The Future Health Index Report: Issues Arising


Infrastructural challenges like internet speed are critical factors. For example, 28% of Australians live in rural areas, with 40% of them having poor quality internet speed unfit for a video consultation. So, there is a need to address the quality of infrastructure so as to increase access. Excellent outcomes can be achieved by patients not having to travel vast distances to access healthcare or by doctor’s intervention at the right time.

Three-quarters of surveyed health leaders believe that predictive analytics and predictive health technologies can increase healthcare equality. Essentially, data can be collected and consolidated in usable formats to create insights. For example, various datasets can be collected from people in rural and remote locations and then, over time, benchmarked with other datasets from unidentified or de-identified patients. This can be used to predict the healthcare needs of people and help to prevent waste, e.g. preventing the unnecessary use of doctors’ time on patients who do not need it.

With this technology, patients in remote locations may no longer need to drive long distances just to visit a doctor. Digital technology can be used to measure and predict what could go wrong with the patient in such a situation.

All of these have a lot to do with AI. The datasets are built, and then algorithms are used to predict the actual outcomes. Furthermore, more than 40% of healthcare professionals are beginning to invest in AI because of the benefits they see in it, like predicting patients’ outcomes, improving clinical diagnosis, and confidence in the diagnosis. It also has upsides in clinical settings and operational settings in terms of managing resources, bottlenecks in hospital flows, etc. A study from the Grattan institute says that the use of more resources can be optimised with the proper management of bottlenecks. AI and algorithms take away the guesswork from questions like who should go into an ICU, at what point should they be discharged from an ICU into step-down care, at what point should they be discharged and allowed to go home, etc. Instead of making judgments by mere observations, vital signs could be collected, and algorithms used to measure them against other datasets, which could produce insights to reach a more informed decision.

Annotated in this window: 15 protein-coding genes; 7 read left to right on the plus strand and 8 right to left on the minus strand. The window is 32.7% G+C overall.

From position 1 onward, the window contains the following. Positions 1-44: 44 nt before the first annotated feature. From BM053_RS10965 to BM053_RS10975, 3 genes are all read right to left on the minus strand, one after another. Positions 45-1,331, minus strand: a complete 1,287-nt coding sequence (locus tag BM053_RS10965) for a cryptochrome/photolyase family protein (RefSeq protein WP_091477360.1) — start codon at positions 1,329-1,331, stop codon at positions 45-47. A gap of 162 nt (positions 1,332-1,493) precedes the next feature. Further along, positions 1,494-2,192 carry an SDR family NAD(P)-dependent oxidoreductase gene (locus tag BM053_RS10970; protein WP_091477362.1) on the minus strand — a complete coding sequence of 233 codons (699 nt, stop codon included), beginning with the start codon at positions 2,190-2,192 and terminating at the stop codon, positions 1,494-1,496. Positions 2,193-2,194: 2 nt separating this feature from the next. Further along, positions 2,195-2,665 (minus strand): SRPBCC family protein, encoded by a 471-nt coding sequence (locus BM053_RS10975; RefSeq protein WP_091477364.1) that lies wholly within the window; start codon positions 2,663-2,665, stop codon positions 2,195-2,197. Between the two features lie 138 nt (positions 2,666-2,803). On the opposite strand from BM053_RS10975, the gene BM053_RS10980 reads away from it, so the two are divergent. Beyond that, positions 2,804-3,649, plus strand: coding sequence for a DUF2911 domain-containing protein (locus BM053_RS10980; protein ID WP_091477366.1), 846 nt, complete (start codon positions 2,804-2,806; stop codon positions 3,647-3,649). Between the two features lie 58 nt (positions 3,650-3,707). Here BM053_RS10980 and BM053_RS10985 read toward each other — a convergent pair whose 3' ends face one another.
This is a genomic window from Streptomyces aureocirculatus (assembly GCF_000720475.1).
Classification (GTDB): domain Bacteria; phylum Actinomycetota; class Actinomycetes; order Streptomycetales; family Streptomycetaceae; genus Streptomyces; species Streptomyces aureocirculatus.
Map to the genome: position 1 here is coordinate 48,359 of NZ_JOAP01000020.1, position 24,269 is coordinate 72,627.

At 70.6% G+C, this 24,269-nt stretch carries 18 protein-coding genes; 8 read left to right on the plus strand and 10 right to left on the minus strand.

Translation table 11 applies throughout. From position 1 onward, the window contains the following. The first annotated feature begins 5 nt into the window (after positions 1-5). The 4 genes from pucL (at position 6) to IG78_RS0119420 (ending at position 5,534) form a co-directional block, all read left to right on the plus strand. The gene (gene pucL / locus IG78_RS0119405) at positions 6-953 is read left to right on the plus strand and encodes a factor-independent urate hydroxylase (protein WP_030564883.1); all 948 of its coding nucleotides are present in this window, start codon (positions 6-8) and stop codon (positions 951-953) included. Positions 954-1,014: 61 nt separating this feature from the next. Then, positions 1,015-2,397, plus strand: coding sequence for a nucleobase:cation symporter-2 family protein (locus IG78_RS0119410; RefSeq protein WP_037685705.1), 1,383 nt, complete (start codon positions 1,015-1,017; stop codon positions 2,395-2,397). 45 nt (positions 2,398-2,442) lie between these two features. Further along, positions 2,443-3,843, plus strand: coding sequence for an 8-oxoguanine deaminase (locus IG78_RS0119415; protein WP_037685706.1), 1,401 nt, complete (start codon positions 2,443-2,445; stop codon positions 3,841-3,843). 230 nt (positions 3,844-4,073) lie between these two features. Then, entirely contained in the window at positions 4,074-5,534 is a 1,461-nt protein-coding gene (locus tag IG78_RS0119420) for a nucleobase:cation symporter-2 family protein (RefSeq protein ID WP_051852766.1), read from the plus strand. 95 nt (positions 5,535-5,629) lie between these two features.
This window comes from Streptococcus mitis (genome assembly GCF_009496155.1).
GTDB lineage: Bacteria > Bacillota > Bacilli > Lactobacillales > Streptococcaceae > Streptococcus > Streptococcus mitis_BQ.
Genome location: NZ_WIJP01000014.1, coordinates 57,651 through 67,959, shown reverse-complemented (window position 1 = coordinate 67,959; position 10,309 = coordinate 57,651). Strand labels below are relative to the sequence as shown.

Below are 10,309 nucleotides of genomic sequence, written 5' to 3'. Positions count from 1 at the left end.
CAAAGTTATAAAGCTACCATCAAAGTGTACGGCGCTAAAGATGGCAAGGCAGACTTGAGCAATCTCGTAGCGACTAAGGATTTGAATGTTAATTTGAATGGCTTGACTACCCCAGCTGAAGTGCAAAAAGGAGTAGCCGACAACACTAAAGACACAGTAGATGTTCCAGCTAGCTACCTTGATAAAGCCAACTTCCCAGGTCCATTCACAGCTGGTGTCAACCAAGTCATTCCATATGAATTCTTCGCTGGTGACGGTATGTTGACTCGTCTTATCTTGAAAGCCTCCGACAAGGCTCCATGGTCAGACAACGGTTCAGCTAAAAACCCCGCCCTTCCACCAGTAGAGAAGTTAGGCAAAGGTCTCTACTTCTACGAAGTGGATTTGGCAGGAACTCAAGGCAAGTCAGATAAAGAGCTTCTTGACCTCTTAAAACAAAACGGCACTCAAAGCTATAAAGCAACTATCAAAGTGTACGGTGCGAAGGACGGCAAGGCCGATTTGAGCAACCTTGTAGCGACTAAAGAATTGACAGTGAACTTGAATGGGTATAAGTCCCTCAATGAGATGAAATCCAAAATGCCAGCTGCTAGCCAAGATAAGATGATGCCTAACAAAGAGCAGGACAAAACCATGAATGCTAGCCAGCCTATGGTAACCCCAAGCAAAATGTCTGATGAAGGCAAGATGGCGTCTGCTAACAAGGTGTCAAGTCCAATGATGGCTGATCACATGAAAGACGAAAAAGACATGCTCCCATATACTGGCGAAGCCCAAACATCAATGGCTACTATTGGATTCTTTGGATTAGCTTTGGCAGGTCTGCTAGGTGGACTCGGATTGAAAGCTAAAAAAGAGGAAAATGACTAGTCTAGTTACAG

AI Augmenting Clinicians


Philips considers AI as a technology that needs to be adapted into the workflow to eliminate waste and enhance peoples’ impacts and jobs. It can help free up a health professional to spend more time on critical patients who actually need it. Essentially, it is about adapting AI into existing workflows rather than having it take over the clinician’s job.

Barriers to Implementing Health Tech Solutions


Major challenges include integration, interoperability and infrastructure. Three-quarters of Australian healthcare leaders from the Future Health Index Study revealed that silos within their organisations hinder their ability to utilise data. This is higher than the global average, where only about half of healthcare leaders identified silos as a hindrance. About a third of Australian healthcare leaders said infrastructure was not helping, particularly in rural and remote locations where the challenge of infrastructure is obvious. Interoperability, security, and privacy are also critical. It is still a challenge to have secured standard systems that can be worked on, and data can be exchanged in a secured and private way and benchmarked against large datasets to create a prediction of outcomes. Data privacy is important to drive trust and confidence in utilising technologies.